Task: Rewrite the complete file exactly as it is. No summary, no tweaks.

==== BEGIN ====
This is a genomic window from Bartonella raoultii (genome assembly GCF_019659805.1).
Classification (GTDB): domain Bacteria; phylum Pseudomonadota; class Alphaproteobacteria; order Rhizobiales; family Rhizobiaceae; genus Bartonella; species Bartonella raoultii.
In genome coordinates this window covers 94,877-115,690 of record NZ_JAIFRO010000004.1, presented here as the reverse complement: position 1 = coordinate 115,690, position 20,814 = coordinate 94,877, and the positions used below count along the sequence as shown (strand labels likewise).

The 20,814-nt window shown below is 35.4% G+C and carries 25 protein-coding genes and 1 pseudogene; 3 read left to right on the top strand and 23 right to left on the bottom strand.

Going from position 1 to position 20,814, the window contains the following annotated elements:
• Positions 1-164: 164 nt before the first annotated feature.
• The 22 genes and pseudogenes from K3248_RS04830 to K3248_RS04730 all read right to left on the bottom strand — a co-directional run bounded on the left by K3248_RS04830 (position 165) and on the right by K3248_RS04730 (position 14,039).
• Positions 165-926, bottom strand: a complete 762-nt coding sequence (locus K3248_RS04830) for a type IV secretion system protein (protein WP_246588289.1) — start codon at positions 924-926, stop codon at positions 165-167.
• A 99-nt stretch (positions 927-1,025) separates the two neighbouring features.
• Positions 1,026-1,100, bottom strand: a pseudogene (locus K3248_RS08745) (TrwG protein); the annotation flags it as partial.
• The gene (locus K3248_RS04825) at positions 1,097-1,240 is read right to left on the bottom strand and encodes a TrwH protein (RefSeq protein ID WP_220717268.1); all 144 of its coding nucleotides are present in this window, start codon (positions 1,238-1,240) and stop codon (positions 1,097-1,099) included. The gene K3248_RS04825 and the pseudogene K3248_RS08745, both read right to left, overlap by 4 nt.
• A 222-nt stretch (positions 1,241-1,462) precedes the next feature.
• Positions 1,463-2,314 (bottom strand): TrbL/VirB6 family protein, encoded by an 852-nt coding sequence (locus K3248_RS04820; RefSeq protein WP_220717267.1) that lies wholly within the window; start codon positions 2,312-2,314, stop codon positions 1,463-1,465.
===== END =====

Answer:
This is a genomic window from Bartonella raoultii (genome assembly GCF_019659805.1).
Classification (GTDB): domain Bacteria; phylum Pseudomonadota; class Alphaproteobacteria; order Rhizobiales; family Rhizobiaceae; genus Bartonella; species Bartonella raoultii.
In genome coordinates this window covers 94,877-115,690 of record NZ_JAIFRO010000004.1, presented here as the reverse complement: position 1 = coordinate 115,690, position 20,814 = coordinate 94,877, and the positions used below count along the sequence as shown (strand labels likewise).

The 20,814-nt window shown below is 35.4% G+C and carries 25 protein-coding genes and 1 pseudogene; 3 read left to right on the top strand and 23 right to left on the bottom strand.

Going from position 1 to position 20,814, the window contains the following annotated elements:
• Positions 1-164: 164 nt before the first annotated feature.
• The 22 genes and pseudogenes from K3248_RS04830 to K3248_RS04730 all read right to left on the bottom strand — a co-directional run bounded on the left by K3248_RS04830 (position 165) and on the right by K3248_RS04730 (position 14,039).
• Positions 165-926, bottom strand: a complete 762-nt coding sequence (locus K3248_RS04830) for a type IV secretion system protein (protein WP_246588289.1) — start codon at positions 924-926, stop codon at positions 165-167.
• A 99-nt stretch (positions 927-1,025) separates the two neighbouring features.
• Positions 1,026-1,100, bottom strand: a pseudogene (locus K3248_RS08745) (TrwG protein); the annotation flags it as partial.
• The gene (locus K3248_RS04825) at positions 1,097-1,240 is read right to left on the bottom strand and encodes a TrwH protein (RefSeq protein ID WP_220717268.1); all 144 of its coding nucleotides are present in this window, start codon (positions 1,238-1,240) and stop codon (positions 1,097-1,099) included. The gene K3248_RS04825 and the pseudogene K3248_RS08745, both read right to left, overlap by 4 nt.
• A 222-nt stretch (positions 1,241-1,462) precedes the next feature.
• Positions 1,463-2,314 (bottom strand): TrbL/VirB6 family protein, encoded by an 852-nt coding sequence (locus K3248_RS04820; RefSeq protein WP_220717267.1) that lies wholly within the window; start codon positions 2,312-2,314, stop codon positions 1,463-1,465.